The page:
In a development that could elevate the Russian hacking story to a different level altogether, the Washington Post is reporting that the FBI and the Director of National Intelligence are all in accord with a CIA finding that the Russian government had sought to help Donald Trump become president:
“Earlier this week, I met separately with (Director) FBI James Comey and DNI Jim Clapper, and there is strong consensus among us on the scope, nature, and intent of Russian interference in our presidential election,” CIA Director John Brennan said in a message to the agency’s workforce, according to U.S. officials who have seen the message …
“The three of us also agree that our organizations, along with others, need to focus on completing the thorough review of this issue that has been directed by President Obama and which is being led by the DNI,” Brennan’s message read.
This story directly contradicts earlier claims, also reported by the Post, that the FBI and the CIA were at odds on their understanding of Russian intentions.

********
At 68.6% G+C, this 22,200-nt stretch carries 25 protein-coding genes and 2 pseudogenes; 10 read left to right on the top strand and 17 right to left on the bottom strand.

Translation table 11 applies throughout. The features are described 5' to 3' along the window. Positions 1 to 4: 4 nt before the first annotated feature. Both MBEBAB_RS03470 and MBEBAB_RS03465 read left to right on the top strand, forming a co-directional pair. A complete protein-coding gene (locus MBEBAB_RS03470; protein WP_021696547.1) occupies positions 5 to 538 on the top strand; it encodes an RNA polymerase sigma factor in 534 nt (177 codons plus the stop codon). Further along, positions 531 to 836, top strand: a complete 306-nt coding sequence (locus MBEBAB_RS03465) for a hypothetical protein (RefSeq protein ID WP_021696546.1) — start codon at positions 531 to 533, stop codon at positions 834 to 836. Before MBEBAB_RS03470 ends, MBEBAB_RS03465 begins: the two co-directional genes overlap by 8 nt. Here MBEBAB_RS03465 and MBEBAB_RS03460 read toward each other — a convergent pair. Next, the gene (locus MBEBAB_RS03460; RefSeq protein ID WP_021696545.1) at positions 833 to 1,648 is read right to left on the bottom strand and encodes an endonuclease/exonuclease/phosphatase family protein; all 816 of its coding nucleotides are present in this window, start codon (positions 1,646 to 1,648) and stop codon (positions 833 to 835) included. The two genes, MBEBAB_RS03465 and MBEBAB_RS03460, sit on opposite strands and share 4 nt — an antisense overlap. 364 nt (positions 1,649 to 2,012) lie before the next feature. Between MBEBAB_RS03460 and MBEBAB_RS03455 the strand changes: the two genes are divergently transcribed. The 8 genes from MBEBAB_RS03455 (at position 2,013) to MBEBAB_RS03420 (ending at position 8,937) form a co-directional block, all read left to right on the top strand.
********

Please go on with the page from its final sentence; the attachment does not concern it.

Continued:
A separate House intelligence briefing by a senior FBI counterintelligence official last week left some Republican and Democratic lawmakers with the impression that the bureau wasn’t on the same page as the CIA, according to officials present.
“The truth is they were never all that different in the first place,” an official said of the FBI and CIA positions.
The consensus view is that helping Trump become president was clearly one of, though not necessarily the only, motives behind the Russian hacking efforts.
Assuming this is the final word on the actual position of the FBI, it knocks the props from under the dismissal of the whole Russian hacking issue by the president-elect and the sea of Republicans defending his position. A he-said-she-said story of bickering and perhaps politically motivated intelligence agents arguing over the facts has now become a they-said story pointing a finger directly at Moscow, with potential implications for the perceived legitimacy of the 2016 election.
The next shoes that drop — especially in Congress — could be heavy indeed.